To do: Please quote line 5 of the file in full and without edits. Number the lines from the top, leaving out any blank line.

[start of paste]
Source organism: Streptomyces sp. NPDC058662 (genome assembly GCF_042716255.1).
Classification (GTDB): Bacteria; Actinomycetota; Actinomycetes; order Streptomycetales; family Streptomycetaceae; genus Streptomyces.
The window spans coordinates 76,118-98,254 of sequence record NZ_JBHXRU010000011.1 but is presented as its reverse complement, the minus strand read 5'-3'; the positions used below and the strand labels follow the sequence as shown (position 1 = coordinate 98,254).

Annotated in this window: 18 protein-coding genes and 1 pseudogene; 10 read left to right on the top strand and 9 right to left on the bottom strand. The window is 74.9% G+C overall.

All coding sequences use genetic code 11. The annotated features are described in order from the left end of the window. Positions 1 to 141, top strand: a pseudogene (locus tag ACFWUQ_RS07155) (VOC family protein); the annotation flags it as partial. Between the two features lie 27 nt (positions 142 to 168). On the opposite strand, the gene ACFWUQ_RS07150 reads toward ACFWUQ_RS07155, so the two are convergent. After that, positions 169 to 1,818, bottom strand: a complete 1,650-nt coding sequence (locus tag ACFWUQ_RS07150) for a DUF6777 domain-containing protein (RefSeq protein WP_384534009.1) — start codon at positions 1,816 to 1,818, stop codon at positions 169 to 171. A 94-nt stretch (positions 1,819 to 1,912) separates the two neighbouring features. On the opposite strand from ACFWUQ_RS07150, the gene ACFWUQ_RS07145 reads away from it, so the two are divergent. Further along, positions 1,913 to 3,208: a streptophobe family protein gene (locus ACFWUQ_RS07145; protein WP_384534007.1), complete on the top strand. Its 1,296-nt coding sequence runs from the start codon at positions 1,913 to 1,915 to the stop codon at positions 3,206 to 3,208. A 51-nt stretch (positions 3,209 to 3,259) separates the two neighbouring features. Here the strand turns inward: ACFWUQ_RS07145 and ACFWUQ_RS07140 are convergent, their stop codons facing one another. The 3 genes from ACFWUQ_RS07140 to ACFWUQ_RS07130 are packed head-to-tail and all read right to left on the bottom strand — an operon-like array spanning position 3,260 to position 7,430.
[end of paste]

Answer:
All coding sequences use genetic code 11. The annotated features are described in order from the left end of the window. Positions 1 to 141, top strand: a pseudogene (locus tag ACFWUQ_RS07155) (VOC family protein); the annotation flags it as partial. Between the two features lie 27 nt (positions 142 to 168). On the opposite strand, the gene ACFWUQ_RS07150 reads toward ACFWUQ_RS07155, so the two are convergent. After that, positions 169 to 1,818, bottom strand: a complete 1,650-nt coding sequence (locus tag ACFWUQ_RS07150) for a DUF6777 domain-containing protein (RefSeq protein WP_384534009.1) — start codon at positions 1,816 to 1,818, stop codon at positions 169 to 171. A 94-nt stretch (positions 1,819 to 1,912) separates the two neighbouring features. On the opposite strand from ACFWUQ_RS07150, the gene ACFWUQ_RS07145 reads away from it, so the two are divergent. Further along, positions 1,913 to 3,208: a streptophobe family protein gene (locus ACFWUQ_RS07145; protein WP_384534007.1), complete on the top strand. Its 1,296-nt coding sequence runs from the start codon at positions 1,913 to 1,915 to the stop codon at positions 3,206 to 3,208. A 51-nt stretch (positions 3,209 to 3,259) separates the two neighbouring features. Here the strand turns inward: ACFWUQ_RS07145 and ACFWUQ_RS07140 are convergent, their stop codons facing one another. The 3 genes from ACFWUQ_RS07140 to ACFWUQ_RS07130 are packed head-to-tail and all read right to left on the bottom strand — an operon-like array spanning position 3,260 to position 7,430.